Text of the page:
SA+P Alumni in the Media: Week of October 22

Documenting the world's largest landfill-to-park project
Architecture alumna Mariel Villere SM '13 is part of the Freshkills Park team organizing “Capturing Change,” a photography series documenting the world’s largest landfill-to-park project. On view at the Architectural League of NY from October 24, 2018 through January 25, 2019. Learn more

City & State’s 2018 NYC 40 Under 40 Rising Stars
DUSP alumna Rebecca Karp MCP ’11 was selected as one of City & State’s 2018 NYC 40 Under 40 Rising Stars. Each year, City & State identifies 40 cross-sector trailblazers who are working at the heart of government, business, advocacy, academia, and more to propel our city forward. This year’s cohort is creating change throughout the boroughs, from advocating for social policy to running for office and starting companies to running campaigns. See the full list of rising stars.

Jennifer Conway talks AI and machine learning
CRE alumna Jennifer Conway MSRED ‘18 of MIT Investment Management Company discusses her research on AI in real estate technology with the Real Estate Tech Guys. YouTube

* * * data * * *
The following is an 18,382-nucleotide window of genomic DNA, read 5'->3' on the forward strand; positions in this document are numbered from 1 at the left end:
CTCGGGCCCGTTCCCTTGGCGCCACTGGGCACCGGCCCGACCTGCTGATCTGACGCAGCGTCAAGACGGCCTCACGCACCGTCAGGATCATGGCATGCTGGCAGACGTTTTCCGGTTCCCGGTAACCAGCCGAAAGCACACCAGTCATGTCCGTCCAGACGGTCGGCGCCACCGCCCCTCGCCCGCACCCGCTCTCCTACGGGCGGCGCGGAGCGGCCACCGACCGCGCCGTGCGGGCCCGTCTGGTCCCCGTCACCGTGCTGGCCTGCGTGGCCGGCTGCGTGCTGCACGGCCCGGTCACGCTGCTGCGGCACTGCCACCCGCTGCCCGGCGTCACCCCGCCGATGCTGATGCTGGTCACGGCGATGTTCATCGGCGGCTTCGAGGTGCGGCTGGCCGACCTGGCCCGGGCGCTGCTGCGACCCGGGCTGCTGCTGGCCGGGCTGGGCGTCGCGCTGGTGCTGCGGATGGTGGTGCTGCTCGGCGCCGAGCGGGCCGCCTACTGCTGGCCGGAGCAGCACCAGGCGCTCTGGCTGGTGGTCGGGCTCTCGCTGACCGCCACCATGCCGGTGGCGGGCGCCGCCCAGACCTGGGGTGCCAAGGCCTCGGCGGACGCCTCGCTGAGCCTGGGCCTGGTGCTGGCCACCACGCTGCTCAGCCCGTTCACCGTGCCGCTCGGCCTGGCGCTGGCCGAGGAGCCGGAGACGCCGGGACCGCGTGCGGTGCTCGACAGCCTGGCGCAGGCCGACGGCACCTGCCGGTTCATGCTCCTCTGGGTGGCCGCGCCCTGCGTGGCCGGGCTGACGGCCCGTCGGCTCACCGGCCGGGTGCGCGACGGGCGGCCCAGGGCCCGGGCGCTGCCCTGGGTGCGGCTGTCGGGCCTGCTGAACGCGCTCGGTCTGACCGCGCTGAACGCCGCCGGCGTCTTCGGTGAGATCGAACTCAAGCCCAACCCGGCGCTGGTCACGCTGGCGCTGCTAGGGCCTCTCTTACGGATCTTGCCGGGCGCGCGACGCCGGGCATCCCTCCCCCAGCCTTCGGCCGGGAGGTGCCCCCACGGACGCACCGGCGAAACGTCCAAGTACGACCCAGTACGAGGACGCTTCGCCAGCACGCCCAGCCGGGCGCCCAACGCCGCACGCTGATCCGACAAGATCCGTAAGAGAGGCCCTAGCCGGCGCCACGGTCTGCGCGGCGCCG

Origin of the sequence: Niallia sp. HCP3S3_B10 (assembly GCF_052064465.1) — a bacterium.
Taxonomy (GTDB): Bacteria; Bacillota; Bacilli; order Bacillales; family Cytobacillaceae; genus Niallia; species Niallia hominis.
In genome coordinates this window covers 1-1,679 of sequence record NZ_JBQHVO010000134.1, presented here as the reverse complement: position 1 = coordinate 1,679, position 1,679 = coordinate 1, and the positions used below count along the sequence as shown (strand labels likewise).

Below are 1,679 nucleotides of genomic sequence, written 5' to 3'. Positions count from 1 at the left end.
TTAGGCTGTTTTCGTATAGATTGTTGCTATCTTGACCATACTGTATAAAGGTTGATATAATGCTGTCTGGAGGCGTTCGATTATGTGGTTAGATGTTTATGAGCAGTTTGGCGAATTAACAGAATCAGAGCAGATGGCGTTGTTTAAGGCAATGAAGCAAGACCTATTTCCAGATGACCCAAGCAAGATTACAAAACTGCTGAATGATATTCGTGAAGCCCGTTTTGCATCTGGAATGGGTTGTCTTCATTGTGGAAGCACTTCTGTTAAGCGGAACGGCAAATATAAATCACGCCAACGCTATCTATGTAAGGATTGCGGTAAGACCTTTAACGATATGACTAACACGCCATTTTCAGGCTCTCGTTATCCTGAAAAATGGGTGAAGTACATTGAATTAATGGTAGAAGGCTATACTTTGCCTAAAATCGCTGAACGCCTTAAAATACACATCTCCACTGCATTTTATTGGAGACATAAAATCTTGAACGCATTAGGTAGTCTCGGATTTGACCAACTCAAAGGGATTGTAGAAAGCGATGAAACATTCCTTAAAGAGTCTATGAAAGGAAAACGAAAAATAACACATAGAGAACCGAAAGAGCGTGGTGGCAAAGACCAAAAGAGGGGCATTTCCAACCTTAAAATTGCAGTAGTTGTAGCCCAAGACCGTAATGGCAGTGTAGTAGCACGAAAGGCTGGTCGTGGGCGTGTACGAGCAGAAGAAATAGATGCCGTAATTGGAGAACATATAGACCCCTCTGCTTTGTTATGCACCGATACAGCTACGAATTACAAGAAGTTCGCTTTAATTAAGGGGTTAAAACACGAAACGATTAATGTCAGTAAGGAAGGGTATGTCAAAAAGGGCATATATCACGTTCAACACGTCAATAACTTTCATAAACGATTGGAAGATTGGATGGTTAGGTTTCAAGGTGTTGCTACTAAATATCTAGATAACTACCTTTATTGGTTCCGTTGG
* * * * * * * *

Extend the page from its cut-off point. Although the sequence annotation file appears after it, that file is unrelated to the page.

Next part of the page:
Digital Techniques in Urban Design
MIT REI Lab Lead Researcher, Architecture alum Daniel Fink SM '17 has published his Byera Hadley Report, "Complex Urbanities: Digital Techniques in Urban Design," that discusses the effect of computation on the design and production of urban development. Read the report.

Democratizing medical knowledge
Media Lab alum Michael Halle has developed the Open Anatomy Project, a free digital anatomy atlas created by the medical community and available everywhere in the world. Explore the database

The Five-Ton Life: Carbon, America, and the Culture That May Save Us
At nearly twenty tons per person, American carbon dioxide emissions are among the highest in the world. Not every American fits this statistic, however. Across the country there are urban neighborhoods, suburbs, rural areas, and commercial institutions that have drastically lower carbon footprints. These exceptional places, as it turns out, are neither “poor” nor technologically advanced. Their low emissions are due to culture. A new book from DUSP alumna Susan Subak MCP ’89 focuses on on CO2 emissions and urban form in America. Learn more.